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Spellbinding Reclaimed End Grain Aims for Old-World Look

Ryan Kushner
7 H 1018 Wfb On18 Wdwrks Oak End Grain1 Feat

7 G 1018 Wfb On18 Wdwrks Oak End Grain Sm

7 H 1018 Wfb On18 Wdwrks Oak End Grain1 Sm

A lot of sweat went into milling and installing the 128 square feet of reclaimed white oak end grain in Harmon Hardwood Flooring Owner Bob Harmon's foyer, but that's nothing compared with Mother Nature's contribution. "Nature did its own work on the wood," Harmon says, referring to the spellbinding marbling adorning each ¾-inch-thick piece of the 150-year-old wood. Harmon, who is based in Bayport, Minn., is in the final throngs of building his own house and says he wanted a weathered, Old English look for his foyer, eventually finding it in the reclaimed timbers at Balsam Millwork in New Richmond, Wis. The beams were cut with a bandsaw into pieces 7 and 9 inches wide, then cut into 10 pattern ratios to give them a random look when installed, Harmon says. The edges of the slabs were then distressed and darkened for a French bleed effect. Each piece was glued with polyurethane to the concrete subfloor. After letting it sit for 24 hours, he sanded twice, first with 80-grit and then 100-grit. "Then we just went right to the Bona DriFast Oil Sealer to pull out as much color as we can … and there's so much just natural color," Harmon says. Harmon views the end result as a showpiece for clients that demonstrates what he can do. After all, while Mother Nature may be responsible for the stunning look of the old wood, she still needs the vision and talent of a pro to show it off.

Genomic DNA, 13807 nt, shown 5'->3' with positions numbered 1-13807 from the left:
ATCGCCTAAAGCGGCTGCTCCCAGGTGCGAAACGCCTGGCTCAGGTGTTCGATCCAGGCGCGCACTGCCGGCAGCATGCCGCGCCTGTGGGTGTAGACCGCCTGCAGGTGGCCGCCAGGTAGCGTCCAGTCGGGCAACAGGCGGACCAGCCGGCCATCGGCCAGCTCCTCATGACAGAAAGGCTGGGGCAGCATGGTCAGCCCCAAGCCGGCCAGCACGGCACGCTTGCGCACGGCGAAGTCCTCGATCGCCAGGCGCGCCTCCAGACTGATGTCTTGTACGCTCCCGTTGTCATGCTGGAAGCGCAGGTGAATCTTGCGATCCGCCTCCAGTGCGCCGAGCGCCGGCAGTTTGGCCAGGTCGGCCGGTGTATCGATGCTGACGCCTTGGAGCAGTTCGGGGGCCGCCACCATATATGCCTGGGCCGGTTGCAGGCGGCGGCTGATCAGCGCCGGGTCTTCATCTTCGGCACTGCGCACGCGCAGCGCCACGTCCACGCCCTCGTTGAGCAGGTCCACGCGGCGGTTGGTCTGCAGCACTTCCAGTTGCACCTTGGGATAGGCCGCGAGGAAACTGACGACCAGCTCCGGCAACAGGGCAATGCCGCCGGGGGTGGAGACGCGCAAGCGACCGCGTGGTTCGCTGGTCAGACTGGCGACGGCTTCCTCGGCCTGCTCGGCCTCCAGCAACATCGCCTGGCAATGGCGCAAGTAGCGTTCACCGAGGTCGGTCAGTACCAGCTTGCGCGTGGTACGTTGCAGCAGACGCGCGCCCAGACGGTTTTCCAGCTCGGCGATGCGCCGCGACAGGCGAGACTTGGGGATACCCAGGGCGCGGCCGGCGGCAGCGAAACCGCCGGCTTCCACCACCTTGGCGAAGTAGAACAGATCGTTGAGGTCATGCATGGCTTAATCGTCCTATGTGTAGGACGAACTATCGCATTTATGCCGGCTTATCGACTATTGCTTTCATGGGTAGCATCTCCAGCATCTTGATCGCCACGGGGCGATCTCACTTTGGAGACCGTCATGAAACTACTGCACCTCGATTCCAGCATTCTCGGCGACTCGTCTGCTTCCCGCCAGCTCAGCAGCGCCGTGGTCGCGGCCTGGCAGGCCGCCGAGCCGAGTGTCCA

RELATED: End-Grain Floors Take Root at the Bill & Melinda Gates Foundation

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